2 March 2020
While smartness can be introduced in the garment by introducing sensors that monitor the physical and/or physiological conditions of humans, intelligent pattern engineering in sync with human anatomy can also make a garment smart. Smart bra is one of the fine examples of a challenging garment that demands support and shape of breasts in dynamic condition (especially bouncing). A lot of companies are trying their hands at smart bra including renowned names such as OMsignal and Maaree.
Skiing is another area where smart garment companies are focusing at. It is a sport that has all in it – speed, style, adventure and thrill. Along with these exciting elements, skiing is also quite dangerous and can be a life-threatening sport for the skiers. There are companies such as Dainese, which have found out a way to protect skiers against such incidents through their D-air system. Besides, companies like Under Armour have also come up with intelligent garments that tend to relax the body during sleep after heavy workout. Such garments are closer to mass appeal as one can wear them in daily routine but what one can see in mass market of apparel, there is no such product easily available.
There are a number of factors that can explain why smart garments haven’t been adopted by mass consumers yet. Amanda Cosco, Founder, Electric Runway, Canada, says the first and foremost reason is price and, in the age of fast fashion, smart garments cost more significantly than regular clothes. “Usability, availability, privacy and use cases are few more strong reasons. While some smart garments can be washed, many of them require special care which a regular consumer avoids. Besides, consumers are becoming increasingly anxious about their data privacy and what kind of information they’re uploading on the cloud,” avers Amanda, adding, “Perhaps the most important reason is that there’s no strong use case for wearing smart garments daily. Consumers are hesitant to change their habits unless there’s a good reason, and connected clothing hasn’t made a good enough case for itself.”
The challenge for brands wanting to work with embedded electronics right now is cost, as producing such garments is expensive as well as there is lack of expertise inside the fashion industry. Most fashion brands don’t have wearable technologists in their team or smart fabric manufacturers in their supply chain.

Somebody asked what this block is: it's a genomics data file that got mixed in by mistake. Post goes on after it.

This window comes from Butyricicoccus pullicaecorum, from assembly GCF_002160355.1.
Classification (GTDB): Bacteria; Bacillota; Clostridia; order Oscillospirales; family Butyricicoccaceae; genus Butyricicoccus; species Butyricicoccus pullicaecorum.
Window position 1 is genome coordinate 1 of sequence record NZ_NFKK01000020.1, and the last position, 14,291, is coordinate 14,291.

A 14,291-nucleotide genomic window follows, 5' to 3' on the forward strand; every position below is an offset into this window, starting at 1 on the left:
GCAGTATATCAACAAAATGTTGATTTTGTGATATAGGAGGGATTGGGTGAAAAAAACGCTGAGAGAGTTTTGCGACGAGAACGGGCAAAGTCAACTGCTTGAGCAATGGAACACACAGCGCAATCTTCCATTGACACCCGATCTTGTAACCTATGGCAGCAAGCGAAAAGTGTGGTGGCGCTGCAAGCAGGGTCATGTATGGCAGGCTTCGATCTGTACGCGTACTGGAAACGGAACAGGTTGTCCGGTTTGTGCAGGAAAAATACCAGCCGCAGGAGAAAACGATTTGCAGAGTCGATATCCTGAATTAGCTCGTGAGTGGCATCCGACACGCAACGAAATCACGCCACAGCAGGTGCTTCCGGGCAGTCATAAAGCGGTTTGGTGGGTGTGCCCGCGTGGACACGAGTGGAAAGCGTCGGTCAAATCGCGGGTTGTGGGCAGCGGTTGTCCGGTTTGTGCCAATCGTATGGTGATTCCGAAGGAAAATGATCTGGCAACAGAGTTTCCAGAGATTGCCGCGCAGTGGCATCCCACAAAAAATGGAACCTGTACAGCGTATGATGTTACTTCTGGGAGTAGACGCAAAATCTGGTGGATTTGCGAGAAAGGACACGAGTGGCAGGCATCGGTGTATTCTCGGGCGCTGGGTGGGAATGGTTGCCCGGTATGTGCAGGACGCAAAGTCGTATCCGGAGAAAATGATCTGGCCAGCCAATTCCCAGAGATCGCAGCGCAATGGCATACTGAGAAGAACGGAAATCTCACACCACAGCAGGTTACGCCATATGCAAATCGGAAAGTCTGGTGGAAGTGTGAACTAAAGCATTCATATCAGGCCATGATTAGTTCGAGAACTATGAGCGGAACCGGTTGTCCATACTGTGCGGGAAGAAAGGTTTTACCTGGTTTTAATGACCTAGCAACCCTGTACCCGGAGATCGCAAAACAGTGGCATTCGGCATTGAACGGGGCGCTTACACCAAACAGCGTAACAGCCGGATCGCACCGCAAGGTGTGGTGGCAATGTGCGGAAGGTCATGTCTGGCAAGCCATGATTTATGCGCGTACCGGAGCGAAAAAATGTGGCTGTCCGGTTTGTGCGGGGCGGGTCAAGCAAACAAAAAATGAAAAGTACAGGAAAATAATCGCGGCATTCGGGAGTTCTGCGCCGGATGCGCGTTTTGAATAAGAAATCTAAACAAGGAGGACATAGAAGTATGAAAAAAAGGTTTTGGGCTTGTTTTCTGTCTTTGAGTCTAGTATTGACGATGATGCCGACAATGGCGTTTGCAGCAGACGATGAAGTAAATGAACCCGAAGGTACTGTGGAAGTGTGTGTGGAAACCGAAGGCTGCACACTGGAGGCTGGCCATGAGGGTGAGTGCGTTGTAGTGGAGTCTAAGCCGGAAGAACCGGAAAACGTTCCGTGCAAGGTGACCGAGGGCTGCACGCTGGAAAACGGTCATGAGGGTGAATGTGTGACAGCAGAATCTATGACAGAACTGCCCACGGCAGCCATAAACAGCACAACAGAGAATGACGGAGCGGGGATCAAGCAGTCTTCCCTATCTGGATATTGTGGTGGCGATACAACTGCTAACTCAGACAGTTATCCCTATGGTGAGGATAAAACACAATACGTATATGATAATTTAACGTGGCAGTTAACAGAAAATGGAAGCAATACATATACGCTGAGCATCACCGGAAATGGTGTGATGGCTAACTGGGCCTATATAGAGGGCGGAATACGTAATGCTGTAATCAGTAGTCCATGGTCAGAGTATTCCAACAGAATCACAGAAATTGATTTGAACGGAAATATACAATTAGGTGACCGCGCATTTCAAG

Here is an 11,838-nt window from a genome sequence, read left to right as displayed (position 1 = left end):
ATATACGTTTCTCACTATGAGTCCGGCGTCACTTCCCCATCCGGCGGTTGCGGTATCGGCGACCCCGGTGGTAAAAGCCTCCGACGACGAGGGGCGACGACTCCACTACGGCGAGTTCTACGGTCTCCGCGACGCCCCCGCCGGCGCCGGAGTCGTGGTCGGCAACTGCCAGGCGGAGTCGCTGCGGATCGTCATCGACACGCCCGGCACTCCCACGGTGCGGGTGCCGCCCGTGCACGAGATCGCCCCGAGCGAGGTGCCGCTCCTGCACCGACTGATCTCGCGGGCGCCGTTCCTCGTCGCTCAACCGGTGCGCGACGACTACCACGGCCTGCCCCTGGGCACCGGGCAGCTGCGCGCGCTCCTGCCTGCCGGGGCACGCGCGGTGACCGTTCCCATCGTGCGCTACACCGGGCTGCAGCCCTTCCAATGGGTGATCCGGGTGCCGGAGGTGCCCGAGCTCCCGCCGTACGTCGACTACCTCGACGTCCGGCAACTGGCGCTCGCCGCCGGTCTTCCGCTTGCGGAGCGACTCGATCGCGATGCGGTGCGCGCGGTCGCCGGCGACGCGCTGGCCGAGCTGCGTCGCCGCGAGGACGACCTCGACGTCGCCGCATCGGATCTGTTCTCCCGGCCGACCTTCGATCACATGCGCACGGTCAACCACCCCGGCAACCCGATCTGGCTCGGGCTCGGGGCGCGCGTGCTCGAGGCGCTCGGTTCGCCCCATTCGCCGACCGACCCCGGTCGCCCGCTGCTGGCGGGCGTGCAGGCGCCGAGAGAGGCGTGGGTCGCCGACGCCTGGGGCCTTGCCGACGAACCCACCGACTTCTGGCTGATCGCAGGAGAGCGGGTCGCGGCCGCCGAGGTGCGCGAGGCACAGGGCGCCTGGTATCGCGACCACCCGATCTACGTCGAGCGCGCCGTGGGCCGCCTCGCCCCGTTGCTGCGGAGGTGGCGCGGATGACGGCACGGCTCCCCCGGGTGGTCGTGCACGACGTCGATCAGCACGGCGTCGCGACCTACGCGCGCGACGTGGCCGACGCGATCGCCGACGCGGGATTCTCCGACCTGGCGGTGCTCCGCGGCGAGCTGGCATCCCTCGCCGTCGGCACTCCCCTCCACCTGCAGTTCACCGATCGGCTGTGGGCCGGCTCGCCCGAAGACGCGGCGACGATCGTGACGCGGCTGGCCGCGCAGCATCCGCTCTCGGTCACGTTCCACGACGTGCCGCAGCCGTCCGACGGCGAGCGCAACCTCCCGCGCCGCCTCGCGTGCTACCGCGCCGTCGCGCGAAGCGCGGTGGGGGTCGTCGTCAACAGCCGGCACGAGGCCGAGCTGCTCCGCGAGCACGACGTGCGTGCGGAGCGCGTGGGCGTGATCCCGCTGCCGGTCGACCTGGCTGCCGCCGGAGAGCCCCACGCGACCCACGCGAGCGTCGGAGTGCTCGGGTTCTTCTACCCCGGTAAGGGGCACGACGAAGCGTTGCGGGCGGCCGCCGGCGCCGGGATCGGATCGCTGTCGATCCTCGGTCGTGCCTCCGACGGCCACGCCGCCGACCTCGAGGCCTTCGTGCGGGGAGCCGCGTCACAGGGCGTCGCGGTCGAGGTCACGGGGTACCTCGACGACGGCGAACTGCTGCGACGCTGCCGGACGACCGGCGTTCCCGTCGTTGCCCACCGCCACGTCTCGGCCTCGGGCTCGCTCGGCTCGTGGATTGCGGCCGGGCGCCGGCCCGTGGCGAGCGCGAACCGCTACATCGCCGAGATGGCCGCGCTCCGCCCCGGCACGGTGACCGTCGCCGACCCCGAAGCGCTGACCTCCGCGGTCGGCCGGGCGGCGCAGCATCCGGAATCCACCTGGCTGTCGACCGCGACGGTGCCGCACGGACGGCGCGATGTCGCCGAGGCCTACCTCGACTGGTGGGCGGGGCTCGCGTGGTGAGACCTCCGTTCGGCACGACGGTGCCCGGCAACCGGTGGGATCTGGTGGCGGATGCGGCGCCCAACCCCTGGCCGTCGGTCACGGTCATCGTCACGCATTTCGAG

Mohan Kumar, Director, Digital Fashion Factory, India, opines that the fault lies in the manufacturing side. There is a massive disconnect between traditional textile manufacturers and conventional electronics manufacturers. “Standards that need to be there for large scale manufacturing and certification are not yet available, especially smart garments that are meant for healthcare use cases,” asserts Mohan strongly.
However, this whole scenario is set to change soon. IEC, an international standards body, has a separate technical committee (TC124) to enable standards in the smart garments space. “Once this is done, industry adoption would be faster,” informs Mohan, who represents India at IEC.
In order to understand what might be coming in the realm of smart wearable tech in clothing sector, let’s take a look at a few solutions that can be worked upon. Conferences focused on wearable technology and smart fashion raise awareness about the opportunities and innovations in the market. Mohan suggests, “Events like ISPO and conferences like wearable technology are really helping boost this category to reach the masses. They are really good to showcase not only big manufacturers and brands, but also start-ups that are doing exciting stuff in this category.”
The industry also needs to look at diversifying the applications of smart clothing segment, which is largely considered just an athletes’ category. Big brands have shown interest in this category but have stayed away from investing big time, as they feel that the price-conscious Indian customers may not buy. “So, in some sense, it is a chicken-and-egg situation now. They also look for maturity of the technologies before executing in mass scale,” asserts Mohan, whose DFF is notably working to combine the best of smart textile technology with digital expertise to offer solutions for healthcare and wellness, high performance sportswear, industrial wear and quirky fashion.
On similar note, Amanda elaborates that adaptive fashion is a market estimated to be worth US $ 50 billion by 2022. “Adaptive garments aren’t necessarily embedded with digital technology, but they’re innovative in the sense they’re designed for people who are seated (in wheelchairs), wear prosthetics, or have trouble with buttons, for example. The fashion industry has been slow to consider people with different abilities and experiences, but now it’s catching up,” avers Amanda.
Indeed there are a lot of opportunities for smart clothing to take off in the medical field (monitoring patient’s biometrics) as well as in sports in order to understand the body of an athlete. “I also see an opportunity for embedded electronics in apparels and accessories to help retailers with inventory control, as well as to provide ongoing value for the consumer. Having said this, we still have to overcome issues of data privacy and provide a killer incentive for consumers to want smart fashion in the first place,” concludes Amanda.